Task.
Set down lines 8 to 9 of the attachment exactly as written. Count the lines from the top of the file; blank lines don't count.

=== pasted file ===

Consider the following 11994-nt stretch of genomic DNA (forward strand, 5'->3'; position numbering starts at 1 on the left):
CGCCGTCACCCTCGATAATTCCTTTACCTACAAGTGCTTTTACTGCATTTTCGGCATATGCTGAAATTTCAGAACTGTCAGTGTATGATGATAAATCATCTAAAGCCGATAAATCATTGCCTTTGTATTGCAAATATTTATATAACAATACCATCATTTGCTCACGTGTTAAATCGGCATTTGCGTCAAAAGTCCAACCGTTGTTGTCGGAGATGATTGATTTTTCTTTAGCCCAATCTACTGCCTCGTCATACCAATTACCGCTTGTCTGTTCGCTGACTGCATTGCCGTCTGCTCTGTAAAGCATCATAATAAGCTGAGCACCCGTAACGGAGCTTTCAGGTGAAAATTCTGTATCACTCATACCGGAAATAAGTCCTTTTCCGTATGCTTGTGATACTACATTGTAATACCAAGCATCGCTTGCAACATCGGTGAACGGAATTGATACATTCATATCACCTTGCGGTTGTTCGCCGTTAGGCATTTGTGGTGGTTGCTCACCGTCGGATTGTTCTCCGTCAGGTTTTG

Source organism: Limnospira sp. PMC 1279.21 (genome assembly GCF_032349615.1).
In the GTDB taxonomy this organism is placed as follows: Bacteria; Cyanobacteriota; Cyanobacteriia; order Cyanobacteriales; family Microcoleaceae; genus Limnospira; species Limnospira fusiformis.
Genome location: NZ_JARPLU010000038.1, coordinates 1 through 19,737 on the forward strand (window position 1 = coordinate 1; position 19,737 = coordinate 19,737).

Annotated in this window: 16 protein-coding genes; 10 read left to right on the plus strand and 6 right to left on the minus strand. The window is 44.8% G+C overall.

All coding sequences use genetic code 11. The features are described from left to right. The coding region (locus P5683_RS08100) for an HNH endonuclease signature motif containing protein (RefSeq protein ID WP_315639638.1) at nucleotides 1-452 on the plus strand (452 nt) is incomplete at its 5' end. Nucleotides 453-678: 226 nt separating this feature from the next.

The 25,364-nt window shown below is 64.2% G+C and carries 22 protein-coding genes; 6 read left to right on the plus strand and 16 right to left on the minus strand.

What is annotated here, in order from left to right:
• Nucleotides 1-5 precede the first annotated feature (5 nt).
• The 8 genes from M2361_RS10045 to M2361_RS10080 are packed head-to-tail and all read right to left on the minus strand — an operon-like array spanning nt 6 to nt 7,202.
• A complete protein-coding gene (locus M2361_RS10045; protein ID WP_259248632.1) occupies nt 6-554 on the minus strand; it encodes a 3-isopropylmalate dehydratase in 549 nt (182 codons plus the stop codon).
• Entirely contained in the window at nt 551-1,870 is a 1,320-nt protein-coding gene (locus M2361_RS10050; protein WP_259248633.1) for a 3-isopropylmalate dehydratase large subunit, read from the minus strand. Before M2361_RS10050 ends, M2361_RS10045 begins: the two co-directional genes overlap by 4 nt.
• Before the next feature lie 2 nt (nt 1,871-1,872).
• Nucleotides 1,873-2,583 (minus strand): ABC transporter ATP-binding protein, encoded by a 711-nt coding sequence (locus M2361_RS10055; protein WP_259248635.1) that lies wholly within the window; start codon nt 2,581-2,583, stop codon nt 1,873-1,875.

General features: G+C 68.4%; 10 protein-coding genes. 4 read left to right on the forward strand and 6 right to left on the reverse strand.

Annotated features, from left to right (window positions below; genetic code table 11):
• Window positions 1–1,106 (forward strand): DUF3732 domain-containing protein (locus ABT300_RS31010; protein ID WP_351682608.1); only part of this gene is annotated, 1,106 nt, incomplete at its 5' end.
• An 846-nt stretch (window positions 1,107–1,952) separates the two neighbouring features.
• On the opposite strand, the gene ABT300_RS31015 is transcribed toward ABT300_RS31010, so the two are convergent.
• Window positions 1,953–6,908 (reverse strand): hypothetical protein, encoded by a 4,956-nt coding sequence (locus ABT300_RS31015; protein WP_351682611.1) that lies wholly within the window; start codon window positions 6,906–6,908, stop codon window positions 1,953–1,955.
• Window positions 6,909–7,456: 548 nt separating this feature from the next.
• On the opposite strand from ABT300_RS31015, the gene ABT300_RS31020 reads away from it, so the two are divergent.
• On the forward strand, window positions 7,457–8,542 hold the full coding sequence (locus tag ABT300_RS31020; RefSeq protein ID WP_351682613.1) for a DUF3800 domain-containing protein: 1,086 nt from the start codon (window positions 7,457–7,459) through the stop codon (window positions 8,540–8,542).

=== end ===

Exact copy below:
The 25,364-nt window shown below is 64.2% G+C and carries 22 protein-coding genes; 6 read left to right on the plus strand and 16 right to left on the minus strand.

What is annotated here, in order from left to right: